Talking About Teenage Suicide
WWAMI Student and St. Luke’s Provides Suicide Prevention Training to Jerome Schools
Roughly one in five teenagers consider suicide annually in the United States, according to the Centers for Disease Control and Prevention.
“That number, it should shock people. There are actions we can take to lessen that number though, and we start by talking about suicide,” said Mike Reynolds, a third-year medical student with Idaho WWAMI, the state's regional medical school operated through a partnership between University of Idaho and University of Washington School of Medicine.
As part of his medical training, Reynolds is introducing suicide prevention training to the Jerome School District. He wants to offer teachers and school officials — who may see students in trouble — the tools to prevent suicide amongst their students.
“Suicide is a difficult topic to discuss; it is one which we need to discuss urgently. The numbers are only getting worse, and there is much more to do,” Reynolds said. “We need to be on the lookout for those who are considering suicide and be able to intervene.”
If you need help, call the National Suicide Prevention Lifeline: 1-800-273-8255, or text “HOME” to 741741 to reach Crisis Text Line, a free, anonymous source for anyone experiencing a crisis.
Specializing in Child/Adolescent Psychiatry
As a senior at Eastern Oregon University in La Grande, Oregon, Reynolds helped lead a research project to assess the mental health of rural children. He spoke with key players in the region’s health care system, including parents, teachers, mental health specialists and other health professionals.
“The overarching theme was that they desperately needed a child and adolescent psychiatrist,” he said.
Idaho has five child psychiatrists for every 100,000 citizens, according to Idaho Behavioral Health Collaborative. Reynolds was already leaning toward becoming a social worker or psychologist, but the Oregon project pushed him to apply to medical school to be a child and adolescent psychiatrist in rural Idaho.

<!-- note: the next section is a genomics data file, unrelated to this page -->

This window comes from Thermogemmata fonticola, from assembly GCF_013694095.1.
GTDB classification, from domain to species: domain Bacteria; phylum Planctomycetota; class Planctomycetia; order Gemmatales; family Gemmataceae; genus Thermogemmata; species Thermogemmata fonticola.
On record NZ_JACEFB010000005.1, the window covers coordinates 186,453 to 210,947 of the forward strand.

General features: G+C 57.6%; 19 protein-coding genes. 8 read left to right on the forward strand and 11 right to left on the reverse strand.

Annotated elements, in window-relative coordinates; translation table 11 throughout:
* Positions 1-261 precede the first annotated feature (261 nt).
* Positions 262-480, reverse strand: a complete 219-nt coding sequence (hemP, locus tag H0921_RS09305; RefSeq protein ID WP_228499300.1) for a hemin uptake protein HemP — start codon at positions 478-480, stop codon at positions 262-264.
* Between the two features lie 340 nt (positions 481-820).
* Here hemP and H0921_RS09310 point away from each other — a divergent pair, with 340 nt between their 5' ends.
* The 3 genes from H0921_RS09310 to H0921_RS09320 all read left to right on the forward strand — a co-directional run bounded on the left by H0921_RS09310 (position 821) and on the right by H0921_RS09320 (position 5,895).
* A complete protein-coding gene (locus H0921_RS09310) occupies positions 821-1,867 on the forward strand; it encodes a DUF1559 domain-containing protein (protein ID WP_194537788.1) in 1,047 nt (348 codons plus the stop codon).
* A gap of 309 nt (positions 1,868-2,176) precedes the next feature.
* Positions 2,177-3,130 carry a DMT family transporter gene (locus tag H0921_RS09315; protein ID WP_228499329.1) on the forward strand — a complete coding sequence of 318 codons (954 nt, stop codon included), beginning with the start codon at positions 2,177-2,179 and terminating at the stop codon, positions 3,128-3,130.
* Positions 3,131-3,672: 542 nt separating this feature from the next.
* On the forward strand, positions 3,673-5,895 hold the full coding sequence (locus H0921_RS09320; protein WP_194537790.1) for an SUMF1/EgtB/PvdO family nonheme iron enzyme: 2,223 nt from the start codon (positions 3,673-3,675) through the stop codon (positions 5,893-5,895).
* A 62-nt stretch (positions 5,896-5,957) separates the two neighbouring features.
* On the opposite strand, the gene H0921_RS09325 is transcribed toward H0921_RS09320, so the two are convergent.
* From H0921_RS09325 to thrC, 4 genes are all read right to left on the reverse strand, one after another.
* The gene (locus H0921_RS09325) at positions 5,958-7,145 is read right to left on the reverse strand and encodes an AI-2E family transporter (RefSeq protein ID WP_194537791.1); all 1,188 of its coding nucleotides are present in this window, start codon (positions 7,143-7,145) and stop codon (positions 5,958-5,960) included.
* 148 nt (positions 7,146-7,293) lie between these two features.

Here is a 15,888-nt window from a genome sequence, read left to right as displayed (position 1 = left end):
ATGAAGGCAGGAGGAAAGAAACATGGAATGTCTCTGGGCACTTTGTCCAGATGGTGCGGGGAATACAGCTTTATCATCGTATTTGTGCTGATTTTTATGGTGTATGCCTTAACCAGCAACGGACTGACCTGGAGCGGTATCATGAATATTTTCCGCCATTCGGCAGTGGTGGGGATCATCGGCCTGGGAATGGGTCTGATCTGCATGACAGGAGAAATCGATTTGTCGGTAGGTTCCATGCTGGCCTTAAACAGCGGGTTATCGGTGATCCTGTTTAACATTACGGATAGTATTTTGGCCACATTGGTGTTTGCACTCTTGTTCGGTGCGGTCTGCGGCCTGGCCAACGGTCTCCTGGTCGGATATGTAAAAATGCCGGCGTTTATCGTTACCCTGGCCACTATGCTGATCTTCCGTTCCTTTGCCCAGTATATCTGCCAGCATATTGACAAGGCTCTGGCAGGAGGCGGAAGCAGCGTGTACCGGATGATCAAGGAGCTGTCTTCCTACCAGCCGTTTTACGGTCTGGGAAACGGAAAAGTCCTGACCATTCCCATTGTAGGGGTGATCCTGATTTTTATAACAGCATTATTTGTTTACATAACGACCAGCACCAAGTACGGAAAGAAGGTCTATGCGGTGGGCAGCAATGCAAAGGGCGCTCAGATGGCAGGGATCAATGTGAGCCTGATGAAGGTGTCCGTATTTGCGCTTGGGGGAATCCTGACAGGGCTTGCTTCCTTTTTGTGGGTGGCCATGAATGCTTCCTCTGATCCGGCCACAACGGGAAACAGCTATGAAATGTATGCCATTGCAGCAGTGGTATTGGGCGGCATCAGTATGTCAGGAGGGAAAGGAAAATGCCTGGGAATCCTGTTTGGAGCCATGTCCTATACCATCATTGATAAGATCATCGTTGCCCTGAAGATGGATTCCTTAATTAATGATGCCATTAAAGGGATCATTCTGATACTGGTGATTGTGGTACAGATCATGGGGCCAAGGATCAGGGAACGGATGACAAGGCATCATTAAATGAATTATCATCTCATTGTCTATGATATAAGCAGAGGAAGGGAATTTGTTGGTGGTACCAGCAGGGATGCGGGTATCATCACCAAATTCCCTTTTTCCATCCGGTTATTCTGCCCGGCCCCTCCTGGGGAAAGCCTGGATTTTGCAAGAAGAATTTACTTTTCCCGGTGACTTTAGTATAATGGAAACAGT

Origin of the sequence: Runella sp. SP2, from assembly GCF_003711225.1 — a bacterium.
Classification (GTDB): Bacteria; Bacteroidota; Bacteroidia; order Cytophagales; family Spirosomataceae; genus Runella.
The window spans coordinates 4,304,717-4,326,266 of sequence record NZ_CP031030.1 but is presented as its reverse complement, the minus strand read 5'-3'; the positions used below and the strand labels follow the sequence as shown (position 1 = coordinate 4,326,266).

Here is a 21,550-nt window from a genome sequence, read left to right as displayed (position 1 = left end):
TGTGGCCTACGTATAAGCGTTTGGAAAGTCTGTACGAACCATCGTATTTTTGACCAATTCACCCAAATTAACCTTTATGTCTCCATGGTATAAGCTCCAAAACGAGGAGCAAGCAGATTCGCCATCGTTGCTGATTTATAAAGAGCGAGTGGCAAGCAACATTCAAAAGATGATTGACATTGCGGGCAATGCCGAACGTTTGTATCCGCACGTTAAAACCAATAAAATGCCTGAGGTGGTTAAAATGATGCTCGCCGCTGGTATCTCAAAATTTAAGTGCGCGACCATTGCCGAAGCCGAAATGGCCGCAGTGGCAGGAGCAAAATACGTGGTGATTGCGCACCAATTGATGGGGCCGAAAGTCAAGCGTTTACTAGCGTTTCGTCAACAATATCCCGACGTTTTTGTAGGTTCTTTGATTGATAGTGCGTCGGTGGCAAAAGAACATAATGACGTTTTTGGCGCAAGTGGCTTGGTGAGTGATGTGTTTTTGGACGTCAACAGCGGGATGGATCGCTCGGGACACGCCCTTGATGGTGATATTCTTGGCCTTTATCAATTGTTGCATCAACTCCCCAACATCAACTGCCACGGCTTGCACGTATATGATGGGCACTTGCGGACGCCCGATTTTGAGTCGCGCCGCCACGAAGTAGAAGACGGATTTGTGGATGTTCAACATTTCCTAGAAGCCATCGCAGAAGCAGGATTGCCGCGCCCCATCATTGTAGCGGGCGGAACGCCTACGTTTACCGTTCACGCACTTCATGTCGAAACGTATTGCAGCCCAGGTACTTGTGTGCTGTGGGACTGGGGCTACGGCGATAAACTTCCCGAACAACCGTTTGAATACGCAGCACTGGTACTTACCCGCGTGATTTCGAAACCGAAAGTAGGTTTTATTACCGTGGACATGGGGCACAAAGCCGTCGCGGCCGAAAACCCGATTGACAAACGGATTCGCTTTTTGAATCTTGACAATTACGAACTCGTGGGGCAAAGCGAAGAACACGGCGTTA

“It was just like boom — I've been exposed to this desperate need, which I find out is basically the need everywhere in rural America,” the Nampa native said. “I was like, OK, I need to do this, this is my calling. This is what I’m meant to do.”
"We need to be on the lookout for those who are considering suicide and able to intervene. " Mike Reynolds, Idaho WWAMI Medical Student
Reynolds completed his pre-requisite classes for medical school at Boise State University and worked for a year as a psychiatric technician for an in-patient elementary school in Nampa. After successfully applying to Idaho WWAMI, Reynolds will complete all four years of medical school in Idaho, with his first two in Moscow.
Adolescent Depression and Suicide
Reynolds is a Targeted Rural and Underserved Track scholar, or a TRUST scholar. TRUST scholars are linked to small city, underserved or rural communities in Idaho for a series of educational and clinical experiences throughout their four years of medical school.
“Our TRUST students are in these communities over a long enough period that they get that immersive experience and start to integrate into the community,” said Rayme Geidl, co-director of TRUST. “Our whole goal is we want Idaho students to come back and be Idaho doctors, and our students always come away from TRUST with really impactful experiences.”
Of the seven TRUST sites in Idaho, Reynolds moved to Jerome, a rural town in southern Idaho. There, he works under Catherine Doyle, MD, a WWAMI graduate who also participated in TRUST while in medical school.
To fulfill TRUST curriculum, Reynolds completed a community assessment of Jerome to identify a local healthcare need. Through interviews with community members and analyses by the local hospital, St. Luke’s, he saw an opportunity to address child and adolescent suicide, a concern that he has personal experience with as a Crisis Text Line counselor.